The combination of sea level rise, tides, storm surge and waves has increased the overtopping of natural and artificial coastal protection by nearly 50% in the last two decades.
The combination of sea level rise, tides, storm surge and waves has increased the overtopping of natural and artificial coastal protection by nearly 50% in the last two decades. This revelation comes from an international study coordinated by IRD, involving international partners?. The study was published in the prestigious scientific journal Nature Communications on June 18th 2021. By combining satellite data and digital models, the researchers have shown that coastal overtopping, and consequently the risk of flooding, is set to further accelerate over the 21st century, by up to 50-fold under a high emission global warming scenario, especially in the tropics. This increase is principally caused by a combination of sea level rise and ocean waves.
Low-lying coastal regions host nearly 10% of the world's population. In addition to ongoing erosion and rising sea levels, these areas and their unique ecosystems are facing destructive hazards, including episodic flooding due to overtopping of natural/artificial protection, as in the case of Hurricane Katrina, which hit the United States in 2005, Cyclone Xynthia in Europe in 2010, and Typhoon Haiyan in Asia in 2013 (the largest tropical cyclone ever measured). These episodic events are expected to become more severe and more frequent due to global warming, while the consequences will also increase due to increased anthropogenic pressure, such as coastal and infrastructure development, rapid urbanisation. Although the magnitude and frequency of these events remain uncertain, scientists believe that countries in the tropics will be particularly affected.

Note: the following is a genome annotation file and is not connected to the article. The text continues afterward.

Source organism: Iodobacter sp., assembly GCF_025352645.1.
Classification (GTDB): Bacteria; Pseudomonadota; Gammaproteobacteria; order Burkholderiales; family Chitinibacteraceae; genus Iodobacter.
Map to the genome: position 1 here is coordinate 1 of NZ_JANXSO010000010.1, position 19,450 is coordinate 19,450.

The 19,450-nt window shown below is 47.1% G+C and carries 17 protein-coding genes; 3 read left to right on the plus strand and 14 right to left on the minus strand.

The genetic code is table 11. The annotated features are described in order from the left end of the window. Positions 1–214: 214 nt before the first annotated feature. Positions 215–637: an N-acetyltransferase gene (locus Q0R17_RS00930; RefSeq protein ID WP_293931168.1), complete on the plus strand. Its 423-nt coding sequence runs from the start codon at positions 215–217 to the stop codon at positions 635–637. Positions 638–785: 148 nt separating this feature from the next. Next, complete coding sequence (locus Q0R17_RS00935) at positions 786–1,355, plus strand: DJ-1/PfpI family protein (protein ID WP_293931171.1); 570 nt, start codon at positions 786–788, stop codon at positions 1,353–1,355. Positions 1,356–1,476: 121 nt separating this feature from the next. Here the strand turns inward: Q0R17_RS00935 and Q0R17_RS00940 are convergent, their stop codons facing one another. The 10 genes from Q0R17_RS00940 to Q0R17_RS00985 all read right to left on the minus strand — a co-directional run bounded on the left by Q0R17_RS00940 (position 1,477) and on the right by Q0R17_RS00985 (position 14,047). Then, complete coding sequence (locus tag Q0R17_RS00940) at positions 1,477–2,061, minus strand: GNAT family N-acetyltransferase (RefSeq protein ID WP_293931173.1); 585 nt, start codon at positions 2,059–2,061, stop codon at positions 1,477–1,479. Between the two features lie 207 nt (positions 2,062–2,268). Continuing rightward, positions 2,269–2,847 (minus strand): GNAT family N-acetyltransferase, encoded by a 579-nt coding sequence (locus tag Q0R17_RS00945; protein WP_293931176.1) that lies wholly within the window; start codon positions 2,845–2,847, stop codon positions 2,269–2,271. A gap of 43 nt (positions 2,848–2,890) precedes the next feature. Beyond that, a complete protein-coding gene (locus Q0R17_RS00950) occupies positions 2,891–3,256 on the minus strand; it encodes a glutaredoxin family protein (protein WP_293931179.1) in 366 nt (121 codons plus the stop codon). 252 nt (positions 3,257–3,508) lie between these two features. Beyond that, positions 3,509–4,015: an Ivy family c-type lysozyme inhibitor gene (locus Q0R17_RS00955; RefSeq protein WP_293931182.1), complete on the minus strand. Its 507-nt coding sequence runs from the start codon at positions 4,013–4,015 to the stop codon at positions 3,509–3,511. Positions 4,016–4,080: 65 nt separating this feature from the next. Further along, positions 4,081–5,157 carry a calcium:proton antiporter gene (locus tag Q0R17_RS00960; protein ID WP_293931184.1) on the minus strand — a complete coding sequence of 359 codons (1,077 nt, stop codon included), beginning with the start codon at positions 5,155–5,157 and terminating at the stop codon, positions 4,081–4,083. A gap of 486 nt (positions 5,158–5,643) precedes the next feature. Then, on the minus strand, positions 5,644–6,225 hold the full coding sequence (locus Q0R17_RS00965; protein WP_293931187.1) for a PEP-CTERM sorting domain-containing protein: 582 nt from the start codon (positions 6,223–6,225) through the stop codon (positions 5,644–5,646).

Read more at Institut de Recherche Pour le Développement
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